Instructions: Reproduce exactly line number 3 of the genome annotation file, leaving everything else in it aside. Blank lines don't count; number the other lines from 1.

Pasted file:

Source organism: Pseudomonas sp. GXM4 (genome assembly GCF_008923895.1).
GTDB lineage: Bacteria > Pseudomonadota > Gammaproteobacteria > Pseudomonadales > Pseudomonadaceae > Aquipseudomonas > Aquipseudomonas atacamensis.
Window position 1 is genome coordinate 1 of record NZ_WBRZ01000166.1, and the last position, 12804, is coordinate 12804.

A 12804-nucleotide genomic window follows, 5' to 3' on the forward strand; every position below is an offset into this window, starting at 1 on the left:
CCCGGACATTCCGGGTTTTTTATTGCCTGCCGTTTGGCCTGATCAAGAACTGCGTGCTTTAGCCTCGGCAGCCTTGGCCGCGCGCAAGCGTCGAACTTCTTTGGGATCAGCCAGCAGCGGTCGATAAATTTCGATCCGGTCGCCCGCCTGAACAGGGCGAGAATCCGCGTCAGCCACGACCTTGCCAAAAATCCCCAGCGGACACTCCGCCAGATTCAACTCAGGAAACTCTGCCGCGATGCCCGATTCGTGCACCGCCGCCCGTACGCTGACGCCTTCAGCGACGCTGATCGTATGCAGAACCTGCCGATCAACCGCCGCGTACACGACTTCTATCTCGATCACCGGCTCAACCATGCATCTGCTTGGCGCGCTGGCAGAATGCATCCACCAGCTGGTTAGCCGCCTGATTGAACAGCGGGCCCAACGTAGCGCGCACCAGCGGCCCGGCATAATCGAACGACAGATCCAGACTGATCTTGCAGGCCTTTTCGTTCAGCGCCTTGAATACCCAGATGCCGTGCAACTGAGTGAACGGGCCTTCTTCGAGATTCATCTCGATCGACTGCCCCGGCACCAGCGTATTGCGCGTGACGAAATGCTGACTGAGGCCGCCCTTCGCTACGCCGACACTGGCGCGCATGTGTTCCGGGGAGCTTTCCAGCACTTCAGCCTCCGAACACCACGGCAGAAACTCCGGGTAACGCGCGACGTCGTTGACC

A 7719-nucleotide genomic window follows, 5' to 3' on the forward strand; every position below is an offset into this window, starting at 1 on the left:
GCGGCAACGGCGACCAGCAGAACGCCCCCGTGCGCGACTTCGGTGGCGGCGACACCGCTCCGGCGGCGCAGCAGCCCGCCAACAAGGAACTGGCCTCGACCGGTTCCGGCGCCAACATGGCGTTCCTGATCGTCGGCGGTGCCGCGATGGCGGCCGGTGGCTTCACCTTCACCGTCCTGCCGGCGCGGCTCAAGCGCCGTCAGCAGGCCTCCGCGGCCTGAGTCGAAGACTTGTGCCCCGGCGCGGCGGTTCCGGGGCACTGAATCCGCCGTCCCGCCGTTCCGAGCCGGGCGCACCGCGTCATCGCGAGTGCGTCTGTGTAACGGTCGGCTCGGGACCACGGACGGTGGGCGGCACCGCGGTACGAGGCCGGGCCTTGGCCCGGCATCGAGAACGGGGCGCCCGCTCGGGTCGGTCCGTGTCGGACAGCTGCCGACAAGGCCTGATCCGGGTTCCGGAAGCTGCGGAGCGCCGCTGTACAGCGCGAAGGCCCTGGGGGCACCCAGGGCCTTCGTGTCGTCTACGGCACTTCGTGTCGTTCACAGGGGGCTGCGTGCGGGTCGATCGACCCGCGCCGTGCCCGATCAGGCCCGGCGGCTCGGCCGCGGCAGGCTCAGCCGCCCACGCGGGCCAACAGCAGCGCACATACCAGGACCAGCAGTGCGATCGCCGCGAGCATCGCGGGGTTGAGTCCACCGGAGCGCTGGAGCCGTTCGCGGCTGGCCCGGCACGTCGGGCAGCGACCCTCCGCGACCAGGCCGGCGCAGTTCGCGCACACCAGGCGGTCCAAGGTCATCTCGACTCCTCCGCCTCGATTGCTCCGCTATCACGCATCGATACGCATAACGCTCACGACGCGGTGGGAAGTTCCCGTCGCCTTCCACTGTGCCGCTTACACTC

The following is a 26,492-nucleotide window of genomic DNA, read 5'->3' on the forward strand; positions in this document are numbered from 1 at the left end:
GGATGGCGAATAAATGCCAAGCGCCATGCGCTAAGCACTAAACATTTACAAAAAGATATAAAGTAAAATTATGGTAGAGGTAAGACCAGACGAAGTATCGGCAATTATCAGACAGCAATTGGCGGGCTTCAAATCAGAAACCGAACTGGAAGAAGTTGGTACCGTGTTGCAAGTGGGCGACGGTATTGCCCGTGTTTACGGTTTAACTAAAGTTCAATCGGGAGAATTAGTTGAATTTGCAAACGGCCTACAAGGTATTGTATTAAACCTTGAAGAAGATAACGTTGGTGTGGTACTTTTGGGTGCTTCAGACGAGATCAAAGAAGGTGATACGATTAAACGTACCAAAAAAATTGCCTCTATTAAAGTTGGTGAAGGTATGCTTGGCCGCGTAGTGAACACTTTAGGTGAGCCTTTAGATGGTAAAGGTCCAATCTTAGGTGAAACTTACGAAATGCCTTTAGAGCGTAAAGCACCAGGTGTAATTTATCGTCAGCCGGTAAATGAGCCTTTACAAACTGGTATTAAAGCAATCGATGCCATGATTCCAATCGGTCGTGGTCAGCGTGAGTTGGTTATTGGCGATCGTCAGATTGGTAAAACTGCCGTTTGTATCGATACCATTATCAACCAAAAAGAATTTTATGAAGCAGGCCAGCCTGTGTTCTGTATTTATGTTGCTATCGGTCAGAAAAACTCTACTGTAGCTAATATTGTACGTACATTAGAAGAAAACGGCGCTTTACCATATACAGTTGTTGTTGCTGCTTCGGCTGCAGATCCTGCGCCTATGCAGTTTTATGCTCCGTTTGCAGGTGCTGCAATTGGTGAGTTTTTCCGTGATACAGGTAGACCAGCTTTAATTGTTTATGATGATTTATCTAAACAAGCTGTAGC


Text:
Window position 1 is genome coordinate 1 of record NZ_WBRZ01000166.1, and the last position, 12804, is coordinate 12804.